AT&T Uverse Internet is Just Too Slow – I need my Xfinity

ATT_Uverse_MAX_speed
In 2016 these speeds are a joke. Especially for the price!

The single biggest frustration in my recent move is that my only available internet provider at the moment is AT&T Uverse. It was either go with AT&T or no internet (satellite internet is even worse) or have no home internet at all. Having had cable internet since 1999 I was spoiled by the relatively fast speeds I was getting. My last place had Comcast Xfinity internet and I was getting 120 Mbps down and 20 Mbps up. Since I work from home, having faster internet is a must. While I did move to a more rural area, Comcast IS in the neighborhood. As a matter of fact if I look out my back window I can literally see a house that has Xfinity:

ModelHome_with_Xfinity

The joys of new construction – AT&T Uverse was smart enough run their lines early

new_house_foundation

My new house was built on a new street. Since the street is new, it doesn’t yet show up in many business service databases. In order to get service to a new address, Comcast sends out a person to do a survey. If this person feels that you can get service without a lot of effort, they add your new address to their system and then you can place an order and get services installed. However, if the person doing the survey feels that there would need to be “construction” done to run the lines to your street, then it has to be financially approved and scheduled before you can get service.

How slow is slow?

Continue reading “AT&T Uverse Internet is Just Too Slow – I need my Xfinity”

Comcast It’s Time To Rethink Your 300GB Data Cap

bandwidth_money

Hey Comcast, it’s almost 2015! We’re deep into the Netflix and online gaming age. While I appreciate my high speed Xfinity service and the relatively low down time, the 300GB per month data cap seems to be a bit archaic. I moved at the beginning of September and when I did I signed up for your fastest (and most expensive) consumer internet plan. I get a nice 105Mbps download speed and a good 20Mbps upload speed. Once it was finally installed properly (that’s another post), the service has been very speedy and stable. No complaints there. However, in about 2 weeks after I got connected I started getting the emails and automated phone calls alerting me that I was nearing my 300GB data cap and then eventually that I had passed it. Many of my readers here probably don’t realize that most internet providers have a data cap. Whether it’s enforced or not is another story. In the case of Comcast Xfinity it’s 300GB per month for years, but not really enforced until 2012. That sounds like a lot! However, in today’s world of streaming media, cloud storage, online gaming and cloud backups it’s really not a lot at all. I would imagine that there is a need for data caps. If they let everyone do anything they wanted there would likely be some abuse that would slow down other customers. The fact that there’s a data cap is not my issue. My issue is that Comcast has one data cap for ALL customers (except Comcast Business customers). So if you’re on their cheapest plan or their most expensive plan the data cap is the same. That’s the part that I have an issue with. It’s like punishing your best customers who chose your fastest speed because they’ll be more than likely to hit the cap sooner!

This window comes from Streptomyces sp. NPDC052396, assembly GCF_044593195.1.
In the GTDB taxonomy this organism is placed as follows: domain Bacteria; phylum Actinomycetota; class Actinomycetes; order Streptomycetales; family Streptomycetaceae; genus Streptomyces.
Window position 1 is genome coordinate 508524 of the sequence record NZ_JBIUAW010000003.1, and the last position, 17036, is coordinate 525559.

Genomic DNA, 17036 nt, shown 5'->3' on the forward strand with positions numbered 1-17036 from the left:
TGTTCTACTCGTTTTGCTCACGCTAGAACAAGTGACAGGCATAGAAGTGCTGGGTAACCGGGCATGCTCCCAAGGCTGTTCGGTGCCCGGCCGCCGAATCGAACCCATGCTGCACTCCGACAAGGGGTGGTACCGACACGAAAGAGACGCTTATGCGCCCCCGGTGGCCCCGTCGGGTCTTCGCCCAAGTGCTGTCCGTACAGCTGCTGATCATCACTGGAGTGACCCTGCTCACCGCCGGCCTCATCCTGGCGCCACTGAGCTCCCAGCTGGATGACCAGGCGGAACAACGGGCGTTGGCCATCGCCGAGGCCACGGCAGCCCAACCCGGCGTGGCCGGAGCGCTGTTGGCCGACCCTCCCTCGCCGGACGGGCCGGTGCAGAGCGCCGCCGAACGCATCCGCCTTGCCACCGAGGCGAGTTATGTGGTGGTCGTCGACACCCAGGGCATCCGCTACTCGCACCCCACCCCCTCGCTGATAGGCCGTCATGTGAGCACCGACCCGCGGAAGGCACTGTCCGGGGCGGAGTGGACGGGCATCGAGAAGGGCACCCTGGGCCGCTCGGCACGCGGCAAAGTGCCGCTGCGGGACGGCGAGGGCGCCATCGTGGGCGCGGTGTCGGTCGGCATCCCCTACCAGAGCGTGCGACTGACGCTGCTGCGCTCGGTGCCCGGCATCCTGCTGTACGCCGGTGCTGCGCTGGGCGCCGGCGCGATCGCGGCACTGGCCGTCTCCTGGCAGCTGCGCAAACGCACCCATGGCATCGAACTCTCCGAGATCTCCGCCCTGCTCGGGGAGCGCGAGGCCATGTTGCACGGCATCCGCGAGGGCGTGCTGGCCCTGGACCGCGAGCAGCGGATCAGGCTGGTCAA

comcast-data-meter

What happens when you go over?

A few years ago I hit the cap and I got a very threatening call from Comcast. They actually gave me a warning that If I went over 2 more times they would actually cancel my service. Back then I thought “how stupid is that?” You have a customer that’s using a lot of your service. Find a way to give them what they need and charge them for it. Well it seems that Comcast realized they were missing out and now they give you 3 overage grace months before they start charging you $10 for 50GB units. As you near your 300GB limit you get the warning emails/phone calls. Once you use 300GBs of bandwidth they add on another 50GB of data for $10. Go over 350GB and they add on another $10/50GB unit (this time without warning).

Actually the extra $10 charges (while annoying) aren’t the real issue. It gives us the ability to either stick to the 300GB limit or a way to pay extra for the extra bandwidth that we need. There is one problem though. Let’s say it’s the last day of the month and you hit the 300GB limit. No problem Comcast doesn’t interrupt your service, they just tack on another $10/50GB unit. However, chances are you won’t use that 50GB in one day. Let’s say you only use 5GB of the 50GB unit and you technically have 45GB left. On the first of the month the meter starts over again and you lose that extra bandwidth that you paid extra for. At a minimum you should at least get to carry any extra bandwidth that you paid for over to the next month.

Let’s get back to the main issue though. Not only is 300GB really too small in today’s high speed world, it’s also just not reasonable to have one limit for ALL consumer customers. Comcast I ask that you either raise the cap for all or offer higher caps for those of us on your higher plans. My average appears to be under 500GB so let’s start there!

A little Q&A

Q. Terry can’t you just go with Comcast Business since you use more data than the average person?

A. Sure and as a matter of fact I had it in my studio. However, there are some other limits like NO premium channels and you have to sign a contract with steep penalties for early termination (which is why I’m still on the hook for paying for it until March 2015).